This is a classroom activity about the forcing mechanisms for the most recent cold period: the Little Ice Age (1350-1850). Students receive data about tree ring records, solar activity, and volcanic eruptions during this time period. By comparing and contrasting time intervals when tree growth was at a minimum, solar activity was low, and major volcanic eruptions occurred, they draw conclusions about possible natural causes of climate change and identify factors that may indicate climate change.

This article and slide show from the New York Times, features several scientists from the University of Alaska, Fairbanks, who study the effects of thawing permafrost in Alaska.

This interactive shows the different components of the ocean biological pump, i.e., how carbon in the form of either plankton or particles moves into the ocean's depths. It illustrates the situation at the surface, 0-100 meters, 100-500 meters, and below 500 meters.

This interactive animation focuses on the carbon cycle and includes embedded videos and captioned images to provide greater clarification and detail of the cycle than would be available by a single static visual alone.

This short investigation from Carbo Europe explores how temperature relates to the solubility of carbon dioxide in water.

This short cartoon video uses a simple baseball analogy (steroid use increases probability of hitting home runs) to explain how small increases in greenhouse gases can cause global temperature changes and increase the probability of extreme weather events.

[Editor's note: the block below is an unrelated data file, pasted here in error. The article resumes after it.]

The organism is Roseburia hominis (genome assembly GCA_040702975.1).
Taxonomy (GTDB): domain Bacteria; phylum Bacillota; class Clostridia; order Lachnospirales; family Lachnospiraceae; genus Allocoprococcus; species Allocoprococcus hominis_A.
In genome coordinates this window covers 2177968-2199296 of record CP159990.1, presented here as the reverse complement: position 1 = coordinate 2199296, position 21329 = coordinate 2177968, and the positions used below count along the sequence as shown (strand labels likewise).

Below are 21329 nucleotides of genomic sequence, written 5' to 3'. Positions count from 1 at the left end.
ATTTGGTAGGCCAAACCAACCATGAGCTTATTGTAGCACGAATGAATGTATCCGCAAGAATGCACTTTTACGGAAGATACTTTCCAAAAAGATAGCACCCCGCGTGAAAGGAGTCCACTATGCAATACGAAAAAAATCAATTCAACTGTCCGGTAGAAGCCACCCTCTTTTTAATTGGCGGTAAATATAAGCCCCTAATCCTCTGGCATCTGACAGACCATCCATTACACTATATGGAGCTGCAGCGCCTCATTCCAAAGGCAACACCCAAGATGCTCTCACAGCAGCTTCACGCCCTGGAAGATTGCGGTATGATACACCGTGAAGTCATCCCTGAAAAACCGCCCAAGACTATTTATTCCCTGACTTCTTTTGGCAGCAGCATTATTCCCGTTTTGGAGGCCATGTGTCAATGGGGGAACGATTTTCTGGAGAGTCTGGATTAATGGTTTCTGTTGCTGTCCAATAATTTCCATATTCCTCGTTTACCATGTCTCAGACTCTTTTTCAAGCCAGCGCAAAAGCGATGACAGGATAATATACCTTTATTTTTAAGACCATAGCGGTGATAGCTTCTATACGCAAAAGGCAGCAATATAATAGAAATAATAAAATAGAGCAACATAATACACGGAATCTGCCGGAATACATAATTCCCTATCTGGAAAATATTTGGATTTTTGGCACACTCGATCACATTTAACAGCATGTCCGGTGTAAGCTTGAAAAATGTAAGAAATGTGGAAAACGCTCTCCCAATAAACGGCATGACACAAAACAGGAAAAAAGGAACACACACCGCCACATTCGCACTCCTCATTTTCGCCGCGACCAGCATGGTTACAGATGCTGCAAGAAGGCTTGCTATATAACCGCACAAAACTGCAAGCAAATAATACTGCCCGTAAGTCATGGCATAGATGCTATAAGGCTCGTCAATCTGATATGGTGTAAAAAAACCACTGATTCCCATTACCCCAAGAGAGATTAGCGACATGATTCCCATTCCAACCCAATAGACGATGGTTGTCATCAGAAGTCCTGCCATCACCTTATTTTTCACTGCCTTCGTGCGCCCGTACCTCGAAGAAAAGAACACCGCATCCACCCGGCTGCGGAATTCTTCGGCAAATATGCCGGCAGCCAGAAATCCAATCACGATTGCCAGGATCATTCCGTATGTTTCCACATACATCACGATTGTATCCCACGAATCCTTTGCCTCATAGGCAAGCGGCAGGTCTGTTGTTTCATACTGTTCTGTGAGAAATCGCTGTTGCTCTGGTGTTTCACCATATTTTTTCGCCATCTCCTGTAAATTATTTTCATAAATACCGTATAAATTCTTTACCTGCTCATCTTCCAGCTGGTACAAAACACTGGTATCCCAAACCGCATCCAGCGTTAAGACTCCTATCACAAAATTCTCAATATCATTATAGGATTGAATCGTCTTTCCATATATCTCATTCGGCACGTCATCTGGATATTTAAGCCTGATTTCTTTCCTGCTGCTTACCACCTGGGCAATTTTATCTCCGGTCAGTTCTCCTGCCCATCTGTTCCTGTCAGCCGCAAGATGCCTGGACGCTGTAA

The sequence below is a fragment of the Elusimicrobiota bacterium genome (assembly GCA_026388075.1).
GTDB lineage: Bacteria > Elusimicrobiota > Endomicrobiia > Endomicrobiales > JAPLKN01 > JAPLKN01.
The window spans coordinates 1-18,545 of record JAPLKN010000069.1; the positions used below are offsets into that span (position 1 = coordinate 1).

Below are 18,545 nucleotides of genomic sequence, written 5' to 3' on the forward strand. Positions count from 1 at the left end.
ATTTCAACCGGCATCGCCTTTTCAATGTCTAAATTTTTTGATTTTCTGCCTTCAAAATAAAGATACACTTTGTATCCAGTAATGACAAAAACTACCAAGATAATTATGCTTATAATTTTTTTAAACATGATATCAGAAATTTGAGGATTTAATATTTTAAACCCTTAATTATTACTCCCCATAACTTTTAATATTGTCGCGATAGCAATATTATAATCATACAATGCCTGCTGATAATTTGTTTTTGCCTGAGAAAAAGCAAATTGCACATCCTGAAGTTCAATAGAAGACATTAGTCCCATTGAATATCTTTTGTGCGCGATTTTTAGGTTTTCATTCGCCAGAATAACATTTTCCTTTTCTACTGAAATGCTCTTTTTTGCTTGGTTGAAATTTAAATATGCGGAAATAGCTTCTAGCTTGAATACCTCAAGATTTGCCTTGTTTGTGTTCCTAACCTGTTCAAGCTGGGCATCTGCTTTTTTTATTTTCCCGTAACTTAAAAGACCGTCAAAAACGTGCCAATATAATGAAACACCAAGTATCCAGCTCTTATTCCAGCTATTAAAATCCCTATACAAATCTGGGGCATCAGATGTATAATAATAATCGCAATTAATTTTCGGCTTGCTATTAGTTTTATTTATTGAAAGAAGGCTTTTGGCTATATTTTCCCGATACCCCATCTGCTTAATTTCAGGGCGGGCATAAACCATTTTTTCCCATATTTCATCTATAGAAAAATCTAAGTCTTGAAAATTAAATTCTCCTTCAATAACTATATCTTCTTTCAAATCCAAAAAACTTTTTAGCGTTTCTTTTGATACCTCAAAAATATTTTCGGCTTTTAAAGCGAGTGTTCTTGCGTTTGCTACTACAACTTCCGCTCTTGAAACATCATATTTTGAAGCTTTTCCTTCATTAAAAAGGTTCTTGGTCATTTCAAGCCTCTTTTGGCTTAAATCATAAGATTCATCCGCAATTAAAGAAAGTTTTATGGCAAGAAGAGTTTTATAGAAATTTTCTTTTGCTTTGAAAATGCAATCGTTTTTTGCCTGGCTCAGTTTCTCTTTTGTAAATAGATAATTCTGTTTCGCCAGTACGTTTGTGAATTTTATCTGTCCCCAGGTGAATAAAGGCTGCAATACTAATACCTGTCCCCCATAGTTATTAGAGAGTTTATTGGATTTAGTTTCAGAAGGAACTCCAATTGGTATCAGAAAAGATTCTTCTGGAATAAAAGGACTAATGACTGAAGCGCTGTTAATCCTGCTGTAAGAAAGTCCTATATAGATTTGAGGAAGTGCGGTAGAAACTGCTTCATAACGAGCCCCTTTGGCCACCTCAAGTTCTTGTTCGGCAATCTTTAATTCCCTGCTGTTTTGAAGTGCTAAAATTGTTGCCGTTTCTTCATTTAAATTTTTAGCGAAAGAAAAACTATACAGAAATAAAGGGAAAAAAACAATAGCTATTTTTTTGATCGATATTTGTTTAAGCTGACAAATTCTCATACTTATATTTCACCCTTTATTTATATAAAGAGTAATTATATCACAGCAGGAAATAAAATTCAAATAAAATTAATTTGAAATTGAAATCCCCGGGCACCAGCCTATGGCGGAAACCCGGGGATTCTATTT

This is an interactive website that provides descriptive information and data related to ten key climate indicators. These climate indicators and related resources show global patterns and data that are intuitive and compelling teaching tools.

This video documents how scientists, using marine algae, can study climate change in the past to help understand potential effects of climate change in the future.

This simulation allows the user to project CO2 sources and sinks by adjusting the points on a graph and then running the simulation to see projections for the impact on atmospheric CO2 and global temperatures.

The purpose of this activity is to identify global patterns and connections in environmental data contained in the GLOBE Earth Systems Poster, to connect observations made within the Earth Systems Poster to data and information at the National Snow and Ice Data Center, and to understand the connections between solar energy and changes at the poles, including feedback related to albedo.

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